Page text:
• The Edmonton System Assessment Scale assesses nine symptoms common in patients with cancer: pain, tiredness, nausea, depression, anxiety, drowsiness, appetite, well-being, and shortness of breath.
  • The Karnofsky Performance Status Scale measures general well-being. Scores range from 0 (death) to 100 (perfect health with no complaints or signs of disease).

Results:

Patients on the modafinil treatment group saw statistically significant improvements in psychomotor speed with the dominant hand (as measured by the FTT) and speed of processing (as measured by the TMT-B), as compared with the placebo group (p = 0.006). The modafinil treatment group also showed statistically significant improvements in depression and drowsiness as compared with the placebo group (p = 0.042).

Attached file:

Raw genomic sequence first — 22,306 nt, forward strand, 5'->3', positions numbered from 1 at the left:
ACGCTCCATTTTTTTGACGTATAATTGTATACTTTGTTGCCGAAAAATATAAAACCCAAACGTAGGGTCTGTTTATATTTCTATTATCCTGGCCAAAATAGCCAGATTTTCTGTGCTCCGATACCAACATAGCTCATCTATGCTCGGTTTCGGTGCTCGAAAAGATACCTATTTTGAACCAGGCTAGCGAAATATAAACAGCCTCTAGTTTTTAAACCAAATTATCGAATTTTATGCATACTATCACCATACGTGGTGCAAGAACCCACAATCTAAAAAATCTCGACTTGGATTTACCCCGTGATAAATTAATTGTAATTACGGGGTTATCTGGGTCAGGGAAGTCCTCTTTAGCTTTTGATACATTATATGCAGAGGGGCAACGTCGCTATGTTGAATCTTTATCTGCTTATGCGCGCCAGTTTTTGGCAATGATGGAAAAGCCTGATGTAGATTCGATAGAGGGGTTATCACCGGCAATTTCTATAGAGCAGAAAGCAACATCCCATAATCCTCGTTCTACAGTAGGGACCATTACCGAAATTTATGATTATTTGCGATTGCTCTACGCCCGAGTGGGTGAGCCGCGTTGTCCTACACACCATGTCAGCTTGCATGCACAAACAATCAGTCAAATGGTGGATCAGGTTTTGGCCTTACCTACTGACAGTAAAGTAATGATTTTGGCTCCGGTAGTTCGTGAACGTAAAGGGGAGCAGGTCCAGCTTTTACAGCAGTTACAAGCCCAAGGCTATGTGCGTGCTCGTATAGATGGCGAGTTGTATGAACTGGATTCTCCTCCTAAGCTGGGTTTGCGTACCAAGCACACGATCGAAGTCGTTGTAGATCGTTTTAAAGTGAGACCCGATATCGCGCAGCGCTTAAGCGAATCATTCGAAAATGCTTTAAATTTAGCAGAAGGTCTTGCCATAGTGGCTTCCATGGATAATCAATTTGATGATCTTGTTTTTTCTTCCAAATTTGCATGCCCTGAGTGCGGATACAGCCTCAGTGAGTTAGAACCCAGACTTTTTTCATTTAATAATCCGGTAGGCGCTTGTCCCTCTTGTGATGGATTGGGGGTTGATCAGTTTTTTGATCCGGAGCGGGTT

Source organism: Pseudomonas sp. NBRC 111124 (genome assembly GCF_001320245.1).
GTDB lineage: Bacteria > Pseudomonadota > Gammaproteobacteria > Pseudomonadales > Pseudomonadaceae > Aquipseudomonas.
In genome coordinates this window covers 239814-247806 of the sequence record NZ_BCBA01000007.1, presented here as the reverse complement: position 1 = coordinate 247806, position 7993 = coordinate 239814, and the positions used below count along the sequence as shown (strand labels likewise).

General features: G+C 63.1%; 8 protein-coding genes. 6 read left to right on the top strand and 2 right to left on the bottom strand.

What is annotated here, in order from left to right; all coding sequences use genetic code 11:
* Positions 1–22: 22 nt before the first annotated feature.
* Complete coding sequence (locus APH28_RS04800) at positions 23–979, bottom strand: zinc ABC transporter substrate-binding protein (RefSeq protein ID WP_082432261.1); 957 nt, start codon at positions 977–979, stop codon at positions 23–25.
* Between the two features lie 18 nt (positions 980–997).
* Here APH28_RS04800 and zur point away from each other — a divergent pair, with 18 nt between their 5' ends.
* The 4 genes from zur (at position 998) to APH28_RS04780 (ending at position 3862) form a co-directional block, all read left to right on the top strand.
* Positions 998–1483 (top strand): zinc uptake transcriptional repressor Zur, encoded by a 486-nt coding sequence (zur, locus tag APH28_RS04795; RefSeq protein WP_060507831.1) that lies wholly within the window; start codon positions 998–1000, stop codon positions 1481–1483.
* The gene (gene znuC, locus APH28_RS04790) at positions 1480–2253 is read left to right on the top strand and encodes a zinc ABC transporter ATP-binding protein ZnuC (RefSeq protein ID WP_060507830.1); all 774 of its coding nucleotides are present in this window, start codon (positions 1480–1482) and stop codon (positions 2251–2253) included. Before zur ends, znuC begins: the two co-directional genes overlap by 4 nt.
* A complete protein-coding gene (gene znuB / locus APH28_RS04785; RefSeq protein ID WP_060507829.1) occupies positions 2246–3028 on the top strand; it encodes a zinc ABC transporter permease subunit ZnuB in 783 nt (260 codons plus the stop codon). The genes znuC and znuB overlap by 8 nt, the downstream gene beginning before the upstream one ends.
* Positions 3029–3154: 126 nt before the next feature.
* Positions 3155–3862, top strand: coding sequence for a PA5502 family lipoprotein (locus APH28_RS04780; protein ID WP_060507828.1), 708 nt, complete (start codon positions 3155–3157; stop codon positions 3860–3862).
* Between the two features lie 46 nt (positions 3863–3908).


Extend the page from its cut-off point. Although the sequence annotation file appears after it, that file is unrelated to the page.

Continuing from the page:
The frequency and intensity of side effects were similar on both treatments, and no statistically significant differences were reported. However, four patients experienced disrupted sleep and vivid dreams after modafinil treatment.

Conclusions:

Modafinil improved attention and psychomotor speed and diminished depression and drowsiness.

Limitations:

  • The number of participants was small, but was in congruence with priori power analyses.
  • The study design had limited administration of the medication (only one single dose) and follow-up; therefore, no conclusions can be made about long-term usage of modafinil.
  • The authors reported that patients were allowed to use supplemental doses of short-acting opioids for breakthrough pain throughout the study, except before testing on study days. The holding of as-needed opioids is an ethical concern for patient comfort. Although opioid use was controlled, patients may have been in pain, which would confound cognitive results.
  • No information regarding pain prior to cognitive testing was noted.
  • The authors did not address practice effects with repeated administration of the TMT-B.